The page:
Artwork by Lionel LeMoine FitzGerald,  Apples and Greenhouse
Thumbnail of Artwork by Lionel LeMoine FitzGerald,  Apples and Greenhouse Thumbnail of Artwork by Lionel LeMoine FitzGerald,  Apples and Greenhouse Thumbnail of Artwork by Lionel LeMoine FitzGerald,  Apples and Greenhouse

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Cowley Abbott
326 Dundas St West
Toronto ON M5T 1G5
Ph. 1(416)479-9703

Lot #11

L.L. FitzGerald
Apples and Greenhouse

oil on canvas, mounted on canvas
signed lower left
20.5 x 22.5 ins ( 52.1 x 57.2 cms )

Estimated: $8,000.00$6,000.00 - $8,000.00

Closes June 2nd at 02:00:00 PM EDT

Estimated: $8,000.00$6,000.00 - $8,000.00

Next bid is $6,000.00

Current bid is $5,500.00
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Provenance:
Private Collection, Winnipeg
The sensitive and decorative rendering of “Apples and Greenhouse” exemplifies the influence of Impressionism on L.L. FitzGerald, and reflect his interest in atmosphere and light. The colours used in this work are primarily cool and of varying shades of blues and mauves. The handling of these soft pastels draw attention to the textured surface of the canvas. Akin to the Impressionists, FitzGerald illustrates the colours of nature as a result of the play of light and shadow in the composition, rather than painting the colours directly from nature. The juxtaposition of the rich red of the apples amidst the soft, expressive colours of the composition, combined with the rhythmic lines of his brushwork, imbue the work with charm and vibrancy.
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Preview this item at:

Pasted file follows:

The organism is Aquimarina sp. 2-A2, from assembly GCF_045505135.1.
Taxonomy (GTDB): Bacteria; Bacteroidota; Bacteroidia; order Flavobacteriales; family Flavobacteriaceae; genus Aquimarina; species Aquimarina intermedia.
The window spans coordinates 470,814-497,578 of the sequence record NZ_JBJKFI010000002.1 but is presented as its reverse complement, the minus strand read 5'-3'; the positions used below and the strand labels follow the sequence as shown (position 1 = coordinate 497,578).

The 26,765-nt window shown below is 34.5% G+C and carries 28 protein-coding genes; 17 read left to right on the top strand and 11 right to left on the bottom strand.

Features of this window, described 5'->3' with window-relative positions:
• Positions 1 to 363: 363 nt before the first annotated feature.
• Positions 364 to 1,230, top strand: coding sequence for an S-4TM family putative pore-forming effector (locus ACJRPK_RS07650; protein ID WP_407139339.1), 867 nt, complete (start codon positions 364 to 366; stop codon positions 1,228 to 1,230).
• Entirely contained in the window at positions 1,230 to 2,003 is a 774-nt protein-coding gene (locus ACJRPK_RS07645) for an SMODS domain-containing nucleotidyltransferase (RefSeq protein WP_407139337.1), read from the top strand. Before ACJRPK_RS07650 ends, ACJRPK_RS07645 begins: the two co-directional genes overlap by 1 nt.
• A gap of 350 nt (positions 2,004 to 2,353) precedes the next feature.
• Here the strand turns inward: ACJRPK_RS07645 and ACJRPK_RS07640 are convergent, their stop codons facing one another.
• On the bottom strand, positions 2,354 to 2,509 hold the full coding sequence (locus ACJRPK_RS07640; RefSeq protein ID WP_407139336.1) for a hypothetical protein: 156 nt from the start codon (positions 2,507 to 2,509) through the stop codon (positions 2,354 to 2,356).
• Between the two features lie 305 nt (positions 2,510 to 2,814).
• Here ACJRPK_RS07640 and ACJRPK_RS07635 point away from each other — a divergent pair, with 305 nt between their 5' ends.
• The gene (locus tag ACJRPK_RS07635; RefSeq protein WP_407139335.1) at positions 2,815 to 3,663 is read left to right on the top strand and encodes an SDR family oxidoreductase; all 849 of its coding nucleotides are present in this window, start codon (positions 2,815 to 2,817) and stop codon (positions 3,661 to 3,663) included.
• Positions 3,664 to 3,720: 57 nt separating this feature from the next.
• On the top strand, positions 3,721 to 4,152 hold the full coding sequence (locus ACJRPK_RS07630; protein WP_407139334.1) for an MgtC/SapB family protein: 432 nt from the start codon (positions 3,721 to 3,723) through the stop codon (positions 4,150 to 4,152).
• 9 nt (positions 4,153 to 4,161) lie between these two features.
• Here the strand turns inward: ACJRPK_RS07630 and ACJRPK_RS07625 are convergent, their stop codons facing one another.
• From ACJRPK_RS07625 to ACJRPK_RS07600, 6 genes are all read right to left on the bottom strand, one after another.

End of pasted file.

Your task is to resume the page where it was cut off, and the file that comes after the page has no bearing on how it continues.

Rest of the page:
Cowley Abbott
326 Dundas St West
Toronto ON M5T 1G5
Ph. 1(416)479-9703


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Lionel LeMoine FitzGerald
(1890 - 1956) Group of Seven, WSC

Lionel LeMoine FitzGerald was born in Winnipeg, Manitoba in 1890. His boyhood summers were spent on his grandmother's farm and a deep love of the prairies remained with him all of his life. After leaving school he wrote: "I worked in a wholesale drug office and, finding the job not quite satisfying, I felt the first real urge to draw, so I got some drawing paper, a pencil and an eraser and started work." He was 14. FitzGerald studied art in Winnipeg, Pittsburgh, and New York and in 1924 began teaching at the Winnipeg School of Art. In 1929 he was appointed principal of the school.

FitzGerald was the only western Canadian painter to become a member of the Group of Seven. Although geographically removed from the centre of activity as well as employing a very different approach to landscape painting, FitzGerald was invited to become a member of the Group of Seven shortly before it disbanded in 1932 and subsequently became one of the founding members of its successor, the Canadian Group of Painters. FitzGerald retained a strong loyalty to, and creative dependence on, his home region. His paintings are of prairie scenes, simple subjects such as his neighbour's backyard or a potted plant. In later years, FitzGerald focused on abstract painting and still life working mainly in chalk, ink, and watercolour.